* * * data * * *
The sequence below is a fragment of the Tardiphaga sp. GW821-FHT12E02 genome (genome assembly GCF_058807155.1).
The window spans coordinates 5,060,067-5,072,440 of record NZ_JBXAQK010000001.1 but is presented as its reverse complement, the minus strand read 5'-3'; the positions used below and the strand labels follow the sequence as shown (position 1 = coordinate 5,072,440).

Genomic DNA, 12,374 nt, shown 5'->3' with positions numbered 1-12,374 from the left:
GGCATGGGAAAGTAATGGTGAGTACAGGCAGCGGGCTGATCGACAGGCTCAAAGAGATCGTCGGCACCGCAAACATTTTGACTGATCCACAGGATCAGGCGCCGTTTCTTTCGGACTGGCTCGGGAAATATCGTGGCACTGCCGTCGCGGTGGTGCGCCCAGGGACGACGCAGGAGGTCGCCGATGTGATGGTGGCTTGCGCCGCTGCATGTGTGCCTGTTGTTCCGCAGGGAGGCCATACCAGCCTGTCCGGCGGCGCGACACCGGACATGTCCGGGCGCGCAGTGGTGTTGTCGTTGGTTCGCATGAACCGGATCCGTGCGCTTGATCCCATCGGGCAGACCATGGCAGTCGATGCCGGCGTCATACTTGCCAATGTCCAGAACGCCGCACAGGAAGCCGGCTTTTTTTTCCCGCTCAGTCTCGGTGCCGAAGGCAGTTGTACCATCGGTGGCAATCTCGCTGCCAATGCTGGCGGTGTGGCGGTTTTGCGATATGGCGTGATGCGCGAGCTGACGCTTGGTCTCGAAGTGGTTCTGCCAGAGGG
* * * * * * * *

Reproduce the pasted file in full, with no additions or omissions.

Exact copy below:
The sequence below is a fragment of the Tardiphaga sp. GW821-FHT12E02 genome (genome assembly GCF_058807155.1).
The window spans coordinates 5,060,067-5,072,440 of record NZ_JBXAQK010000001.1 but is presented as its reverse complement, the minus strand read 5'-3'; the positions used below and the strand labels follow the sequence as shown (position 1 = coordinate 5,072,440).

Genomic DNA, 12,374 nt, shown 5'->3' with positions numbered 1-12,374 from the left:
GGCATGGGAAAGTAATGGTGAGTACAGGCAGCGGGCTGATCGACAGGCTCAAAGAGATCGTCGGCACCGCAAACATTTTGACTGATCCACAGGATCAGGCGCCGTTTCTTTCGGACTGGCTCGGGAAATATCGTGGCACTGCCGTCGCGGTGGTGCGCCCAGGGACGACGCAGGAGGTCGCCGATGTGATGGTGGCTTGCGCCGCTGCATGTGTGCCTGTTGTTCCGCAGGGAGGCCATACCAGCCTGTCCGGCGGCGCGACACCGGACATGTCCGGGCGCGCAGTGGTGTTGTCGTTGGTTCGCATGAACCGGATCCGTGCGCTTGATCCCATCGGGCAGACCATGGCAGTCGATGCCGGCGTCATACTTGCCAATGTCCAGAACGCCGCACAGGAAGCCGGCTTTTTTTTCCCGCTCAGTCTCGGTGCCGAAGGCAGTTGTACCATCGGTGGCAATCTCGCTGCCAATGCTGGCGGTGTGGCGGTTTTGCGATATGGCGTGATGCGCGAGCTGACGCTTGGTCTCGAAGTGGTTCTGCCAGAGGG